In the first of a new series of blogs, we will be hearing from headteachers about their views on educational neuroscience. First up is Steve Baker, Principal of the Aspire Schools Federation and Member of the Learnus Advisory Group.
What does educational neuroscience mean to you?
Educational neuroscience is about developing a better understanding of the development of the brain, and its plasticity, and the underlying mechanisms that shape our cognition and behaviours. I once heard a professor of psychiatry suggest that trying to understand learning through neuroscience is like trying to understand the plot of East Enders by taking the back off your television set. I wholeheartedly disagree and believe that although the field of educational neuroscience is relatively new, medical advances and ongoing research will allow us the opportunity to better understand how we can develop our brains, and ultimately shape our understanding of how we learn.
How do you keep up to date with the latest research?
I endeavour to read as much as possible around the subject, including books, articles and published research papers. In addition, I am incredibly fortunate to be on the advisory board of the think tank Learnus whose vision is to bring together the fields of neuroscience research and practice. They are currently doing this by developing a community of teachers, psychologists, neuroscientists and academics in order to bring the insights of neuroscience and the learning sciences into the classroom. I would certainly recommend having a look at their website: www.learnus.co.uk
Can you give some examples of how neuroscience understanding has helped you and your school?
We are very fortunate to have been working with Dr Alice Jones Bartoli for a number of years. Alice is the Director of Unit for School and Family Studies at Goldsmiths, University of London, and is also a member of the Learnus Council; she has supported our efforts to focus on a non-confrontational approach to behaviour modification at my secondary setting, Kilgarth School, which supports young men with Social, Emotional and Mental Health (SEMH) difficulties. We are also currently working with a clinical psychologist who is undertaking research into the role of limited prosocial emotions on responsiveness to punishment (and reward), and the mediating role of emotional memory in children and young people.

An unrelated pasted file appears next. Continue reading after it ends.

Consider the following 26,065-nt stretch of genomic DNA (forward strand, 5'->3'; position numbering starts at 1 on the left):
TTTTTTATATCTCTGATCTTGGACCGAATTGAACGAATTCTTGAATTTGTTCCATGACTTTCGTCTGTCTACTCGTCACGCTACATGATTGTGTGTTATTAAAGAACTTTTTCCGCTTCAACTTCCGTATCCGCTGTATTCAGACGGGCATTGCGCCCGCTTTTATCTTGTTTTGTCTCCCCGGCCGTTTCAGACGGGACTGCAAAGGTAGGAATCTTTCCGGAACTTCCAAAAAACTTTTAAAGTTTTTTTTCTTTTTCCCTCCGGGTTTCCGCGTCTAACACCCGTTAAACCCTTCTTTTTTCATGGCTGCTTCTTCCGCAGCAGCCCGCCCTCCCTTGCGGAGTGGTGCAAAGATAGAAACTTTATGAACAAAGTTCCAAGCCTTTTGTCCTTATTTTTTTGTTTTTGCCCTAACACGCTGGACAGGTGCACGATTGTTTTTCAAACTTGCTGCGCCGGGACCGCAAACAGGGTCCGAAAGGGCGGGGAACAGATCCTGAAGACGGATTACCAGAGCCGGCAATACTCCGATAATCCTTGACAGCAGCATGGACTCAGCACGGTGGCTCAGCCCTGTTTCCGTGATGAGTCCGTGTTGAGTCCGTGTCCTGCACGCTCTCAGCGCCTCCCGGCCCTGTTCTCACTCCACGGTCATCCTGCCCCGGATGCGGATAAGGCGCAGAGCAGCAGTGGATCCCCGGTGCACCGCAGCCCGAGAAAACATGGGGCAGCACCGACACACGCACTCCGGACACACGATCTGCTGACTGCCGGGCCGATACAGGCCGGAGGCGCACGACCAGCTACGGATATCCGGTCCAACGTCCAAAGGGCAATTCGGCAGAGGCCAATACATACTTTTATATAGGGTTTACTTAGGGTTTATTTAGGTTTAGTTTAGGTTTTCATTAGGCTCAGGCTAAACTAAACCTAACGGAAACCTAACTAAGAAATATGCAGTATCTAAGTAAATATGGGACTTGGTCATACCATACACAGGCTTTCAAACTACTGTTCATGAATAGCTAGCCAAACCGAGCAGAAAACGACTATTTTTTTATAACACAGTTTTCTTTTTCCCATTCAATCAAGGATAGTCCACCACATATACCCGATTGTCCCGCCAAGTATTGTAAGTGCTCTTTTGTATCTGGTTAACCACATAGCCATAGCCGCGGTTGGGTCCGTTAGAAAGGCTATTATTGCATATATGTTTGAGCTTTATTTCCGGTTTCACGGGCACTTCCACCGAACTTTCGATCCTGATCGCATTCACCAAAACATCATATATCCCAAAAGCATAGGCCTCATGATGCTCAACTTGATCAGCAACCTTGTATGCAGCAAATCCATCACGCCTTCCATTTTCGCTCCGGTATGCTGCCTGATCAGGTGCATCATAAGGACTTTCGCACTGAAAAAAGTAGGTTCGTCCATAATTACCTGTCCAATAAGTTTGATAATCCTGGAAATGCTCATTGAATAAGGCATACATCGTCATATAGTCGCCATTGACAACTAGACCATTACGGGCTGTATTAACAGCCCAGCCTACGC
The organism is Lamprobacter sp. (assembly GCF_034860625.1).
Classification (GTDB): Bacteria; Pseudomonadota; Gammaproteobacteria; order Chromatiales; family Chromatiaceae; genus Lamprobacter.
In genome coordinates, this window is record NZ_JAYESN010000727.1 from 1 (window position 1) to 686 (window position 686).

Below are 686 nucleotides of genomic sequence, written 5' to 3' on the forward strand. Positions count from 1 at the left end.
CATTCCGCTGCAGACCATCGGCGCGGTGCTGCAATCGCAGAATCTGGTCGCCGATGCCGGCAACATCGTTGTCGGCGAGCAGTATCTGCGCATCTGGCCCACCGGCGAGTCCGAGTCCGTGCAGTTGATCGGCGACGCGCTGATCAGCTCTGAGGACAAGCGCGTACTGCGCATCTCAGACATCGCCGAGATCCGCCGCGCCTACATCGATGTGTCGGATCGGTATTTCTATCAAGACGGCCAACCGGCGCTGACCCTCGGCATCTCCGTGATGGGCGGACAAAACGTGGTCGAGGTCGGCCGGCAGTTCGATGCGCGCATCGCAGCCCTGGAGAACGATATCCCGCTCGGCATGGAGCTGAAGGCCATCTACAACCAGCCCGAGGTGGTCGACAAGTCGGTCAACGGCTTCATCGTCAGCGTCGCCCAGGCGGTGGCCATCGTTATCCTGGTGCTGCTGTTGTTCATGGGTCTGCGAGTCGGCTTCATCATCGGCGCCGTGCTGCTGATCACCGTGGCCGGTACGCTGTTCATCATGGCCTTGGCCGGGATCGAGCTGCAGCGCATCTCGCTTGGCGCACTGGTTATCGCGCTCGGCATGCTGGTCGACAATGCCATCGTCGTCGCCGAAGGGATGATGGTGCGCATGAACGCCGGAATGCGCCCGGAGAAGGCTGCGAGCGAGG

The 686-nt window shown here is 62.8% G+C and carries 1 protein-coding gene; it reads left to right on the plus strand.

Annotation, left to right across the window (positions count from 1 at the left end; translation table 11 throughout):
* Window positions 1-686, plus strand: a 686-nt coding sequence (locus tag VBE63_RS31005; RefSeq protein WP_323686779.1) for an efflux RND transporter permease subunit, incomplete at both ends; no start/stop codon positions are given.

At Gilbrook School (my primary SEMH setting) we are supporting the research of a member of staff with a background in psychology. He is undertaking an MSc in Children and Young People’s Mental Health and Psychological Practice and his latest literature review has focused on attachment in infancy and developmental well-being. We have been focusing on developing the use of outdoor space to promote positive mental health and resilience in our children; in May we were used as a best practice case study by the Department for Education for our outstanding mental health work. We are also currently liaising with Professor Francis McGlone’s team at the University of Liverpool, who are investigating the importance of affective touch in the development of the social brain.
How do you get people involved?
I work with an incredible group of staff who have always been keen to get involved with our research focus and this was celebrated during our latest Ofsted inspection. In their final report, the inspectors commented on the positive impact of our engagement with research:
“Your professional curiosity and determination to do the best for every child mean that you never rest on your laurels. You and your staff keep up to date with the latest developments, both nationally and internationally. You have established innovative partnerships in international research. Staff research what works for pupils and use this to develop best practice at Gilbrook.”
We have a relatively small number of staff, yet in the last three years we have supported members of the team to undertake further learning and research at both a Master’s and Doctorate level and we use research opportunities to engage staff and support their professional development.
Are there areas where you think research should focus next?
There are a number of key areas of research that I believe would be of huge benefit, including developing our understanding of growth mindsets, mindfulness and how to promote and incentivise good behaviour, instead of using punishment. Indeed, research has shown the importance of developing non-cognitive skills in order to achieve educational success.
There also needs to be a clear drive to ensure that research is made accessible to members of the teaching profession; workload and stress are key issues affecting the profession and we are constantly inundated with new education “silver bullets” and fads.
Is there anything else you would like to say?
I would recommend that people get involved in school-based research themselves and, where possible, keep up to date via social media platforms such as twitter. There is also a lot of information available at websites such as www.learnus.co.uk and www.educationalneuroscience.org.uk